Oct 12, 1492 CE: Columbus Makes Landfall in the Caribbean

Oct 12, 1492 CE: Columbus Makes Landfall in the Caribbean

On October 12, 1492, Italian explorer Christopher Columbus made landfall in what is now the Bahamas.


5 - 12


Geography, Physical Geography, Social Studies, World History

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On October 12, 1492, Italian explorer Christopher Columbus made landfall in what is now the Bahamas. Columbus and his ships landed on an island that the native Lucayan people called Guanahani. Columbus renamed it San Salvador.

The modern identity of Guanahani remains a subject of historical debate, and over the years, multiple Bahamian islands have been suggested as candidates for “Guanahani”, including Sanama Cay, Rum Cay, Grand Turk Island, and the Plana Cays. However, the most popular theory is that Guanahani is the island today known as San Salvador (which was known as Watling Island until its name was officially changed to San Salvador in 1925 to recognize it as the site of Columbus’ first landing).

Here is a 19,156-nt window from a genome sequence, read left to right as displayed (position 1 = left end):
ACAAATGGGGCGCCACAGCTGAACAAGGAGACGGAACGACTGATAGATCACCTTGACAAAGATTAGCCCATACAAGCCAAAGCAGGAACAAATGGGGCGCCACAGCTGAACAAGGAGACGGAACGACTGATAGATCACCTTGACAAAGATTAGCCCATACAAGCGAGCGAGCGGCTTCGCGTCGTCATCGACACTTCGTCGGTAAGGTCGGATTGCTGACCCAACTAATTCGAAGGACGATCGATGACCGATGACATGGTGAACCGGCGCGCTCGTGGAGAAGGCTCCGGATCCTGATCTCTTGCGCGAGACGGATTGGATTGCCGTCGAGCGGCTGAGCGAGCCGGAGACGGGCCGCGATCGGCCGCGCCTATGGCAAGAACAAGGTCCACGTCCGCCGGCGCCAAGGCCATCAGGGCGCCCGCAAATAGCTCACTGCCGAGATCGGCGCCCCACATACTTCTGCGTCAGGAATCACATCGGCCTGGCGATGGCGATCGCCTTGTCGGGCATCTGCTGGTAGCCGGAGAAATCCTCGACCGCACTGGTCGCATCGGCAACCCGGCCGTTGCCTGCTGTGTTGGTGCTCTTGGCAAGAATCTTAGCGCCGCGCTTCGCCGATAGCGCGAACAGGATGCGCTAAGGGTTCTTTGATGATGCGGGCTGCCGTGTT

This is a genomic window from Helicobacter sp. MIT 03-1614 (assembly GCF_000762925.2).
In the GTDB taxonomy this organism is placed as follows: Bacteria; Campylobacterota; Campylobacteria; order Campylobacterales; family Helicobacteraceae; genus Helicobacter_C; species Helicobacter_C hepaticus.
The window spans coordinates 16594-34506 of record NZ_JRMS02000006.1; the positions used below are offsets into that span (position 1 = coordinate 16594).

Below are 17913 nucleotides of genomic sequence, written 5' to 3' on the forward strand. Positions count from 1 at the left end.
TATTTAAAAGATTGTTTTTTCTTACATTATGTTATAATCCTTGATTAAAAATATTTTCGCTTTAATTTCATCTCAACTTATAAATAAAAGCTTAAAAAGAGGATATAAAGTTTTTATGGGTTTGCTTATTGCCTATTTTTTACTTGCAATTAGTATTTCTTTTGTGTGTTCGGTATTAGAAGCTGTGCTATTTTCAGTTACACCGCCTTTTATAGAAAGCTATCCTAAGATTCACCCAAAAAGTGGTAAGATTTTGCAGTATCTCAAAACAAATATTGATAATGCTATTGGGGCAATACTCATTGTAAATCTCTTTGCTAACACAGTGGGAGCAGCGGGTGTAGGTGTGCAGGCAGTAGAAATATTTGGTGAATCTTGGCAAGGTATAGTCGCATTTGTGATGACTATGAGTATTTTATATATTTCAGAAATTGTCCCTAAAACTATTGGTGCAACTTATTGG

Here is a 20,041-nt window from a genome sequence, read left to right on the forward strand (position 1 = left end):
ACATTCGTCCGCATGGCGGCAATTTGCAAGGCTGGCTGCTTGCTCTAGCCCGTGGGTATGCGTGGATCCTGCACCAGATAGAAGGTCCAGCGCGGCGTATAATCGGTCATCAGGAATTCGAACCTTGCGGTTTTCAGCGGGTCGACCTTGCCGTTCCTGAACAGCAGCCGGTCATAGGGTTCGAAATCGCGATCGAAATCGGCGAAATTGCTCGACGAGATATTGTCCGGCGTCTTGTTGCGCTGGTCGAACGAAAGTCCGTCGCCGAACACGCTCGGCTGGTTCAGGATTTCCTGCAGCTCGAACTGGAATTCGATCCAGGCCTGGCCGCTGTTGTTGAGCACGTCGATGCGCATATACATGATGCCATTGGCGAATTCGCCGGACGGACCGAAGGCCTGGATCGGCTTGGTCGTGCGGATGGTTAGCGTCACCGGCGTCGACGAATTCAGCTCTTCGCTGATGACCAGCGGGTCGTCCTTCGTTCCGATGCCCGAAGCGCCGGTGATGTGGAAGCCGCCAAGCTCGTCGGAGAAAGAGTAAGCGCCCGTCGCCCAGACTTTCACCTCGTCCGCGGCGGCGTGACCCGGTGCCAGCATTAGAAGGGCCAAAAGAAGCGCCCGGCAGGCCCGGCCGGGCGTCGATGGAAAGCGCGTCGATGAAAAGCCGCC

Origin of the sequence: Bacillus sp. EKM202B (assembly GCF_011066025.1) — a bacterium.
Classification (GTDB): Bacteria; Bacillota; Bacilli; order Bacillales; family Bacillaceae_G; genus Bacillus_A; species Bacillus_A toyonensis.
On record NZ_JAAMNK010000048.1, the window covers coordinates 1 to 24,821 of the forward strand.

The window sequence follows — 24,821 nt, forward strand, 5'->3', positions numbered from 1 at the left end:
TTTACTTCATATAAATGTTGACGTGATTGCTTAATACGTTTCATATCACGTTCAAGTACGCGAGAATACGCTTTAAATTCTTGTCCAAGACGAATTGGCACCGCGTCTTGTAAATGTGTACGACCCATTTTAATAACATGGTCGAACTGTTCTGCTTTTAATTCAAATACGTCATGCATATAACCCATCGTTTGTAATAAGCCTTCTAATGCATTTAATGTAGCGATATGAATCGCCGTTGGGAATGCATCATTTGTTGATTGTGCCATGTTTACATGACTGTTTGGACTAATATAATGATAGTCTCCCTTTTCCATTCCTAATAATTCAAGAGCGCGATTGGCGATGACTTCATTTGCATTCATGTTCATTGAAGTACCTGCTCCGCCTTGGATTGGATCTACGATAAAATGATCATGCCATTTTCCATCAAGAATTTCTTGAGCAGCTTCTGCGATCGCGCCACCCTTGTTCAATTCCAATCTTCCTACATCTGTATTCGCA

The confusion over Guanahani’s modern identity stems primarily from Columbus’ description of the island in his Diario, where he describes Guanahani as having “very green trees and many ponds and fruits of various kinds.” What Columbus couldn’t have known is that this can be said of a great number of the islands in the region.

Further complicating the issue is a map made by Juan de la Cosa. De la Cosa was a cartographer sailing with Columbus, and also the owner of Columbus’ largest vessel, the Santa Maria. Years after their historic voyage, in 1500, de la Cosa made a map of where they’d travelled. While he was fairly accurate of the position and shape of the islands we know as Cuba and Hispaniola, his inaccurate depictions of the Bahamas leave the exact location of Guanahani undetermined.

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National Geographic Society
National Geographic Society
Last Updated

May 20, 2022

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